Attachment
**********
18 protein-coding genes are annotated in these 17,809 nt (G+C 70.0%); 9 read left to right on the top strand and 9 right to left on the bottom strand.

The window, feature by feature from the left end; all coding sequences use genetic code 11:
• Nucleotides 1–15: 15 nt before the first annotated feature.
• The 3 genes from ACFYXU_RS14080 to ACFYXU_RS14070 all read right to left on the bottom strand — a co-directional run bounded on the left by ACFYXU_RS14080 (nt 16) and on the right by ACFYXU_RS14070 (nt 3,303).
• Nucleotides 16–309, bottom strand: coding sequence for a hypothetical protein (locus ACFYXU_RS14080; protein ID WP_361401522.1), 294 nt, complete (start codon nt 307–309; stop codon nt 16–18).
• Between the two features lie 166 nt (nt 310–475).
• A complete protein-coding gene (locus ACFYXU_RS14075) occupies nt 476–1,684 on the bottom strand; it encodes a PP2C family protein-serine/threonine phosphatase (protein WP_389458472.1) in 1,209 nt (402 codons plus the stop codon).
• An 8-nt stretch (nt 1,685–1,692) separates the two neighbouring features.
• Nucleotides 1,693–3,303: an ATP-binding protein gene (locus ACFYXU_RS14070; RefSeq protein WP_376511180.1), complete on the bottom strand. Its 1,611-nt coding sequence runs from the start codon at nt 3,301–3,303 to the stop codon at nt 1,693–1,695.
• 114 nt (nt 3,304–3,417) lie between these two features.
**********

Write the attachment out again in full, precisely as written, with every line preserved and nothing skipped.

18 protein-coding genes are annotated in these 17,809 nt (G+C 70.0%); 9 read left to right on the top strand and 9 right to left on the bottom strand.

The window, feature by feature from the left end; all coding sequences use genetic code 11:
• Nucleotides 1–15: 15 nt before the first annotated feature.
• The 3 genes from ACFYXU_RS14080 to ACFYXU_RS14070 all read right to left on the bottom strand — a co-directional run bounded on the left by ACFYXU_RS14080 (nt 16) and on the right by ACFYXU_RS14070 (nt 3,303).
• Nucleotides 16–309, bottom strand: coding sequence for a hypothetical protein (locus ACFYXU_RS14080; protein ID WP_361401522.1), 294 nt, complete (start codon nt 307–309; stop codon nt 16–18).
• Between the two features lie 166 nt (nt 310–475).
• A complete protein-coding gene (locus ACFYXU_RS14075) occupies nt 476–1,684 on the bottom strand; it encodes a PP2C family protein-serine/threonine phosphatase (protein WP_389458472.1) in 1,209 nt (402 codons plus the stop codon).
• An 8-nt stretch (nt 1,685–1,692) separates the two neighbouring features.
• Nucleotides 1,693–3,303: an ATP-binding protein gene (locus ACFYXU_RS14070; RefSeq protein WP_376511180.1), complete on the bottom strand. Its 1,611-nt coding sequence runs from the start codon at nt 3,301–3,303 to the stop codon at nt 1,693–1,695.
• 114 nt (nt 3,304–3,417) lie between these two features.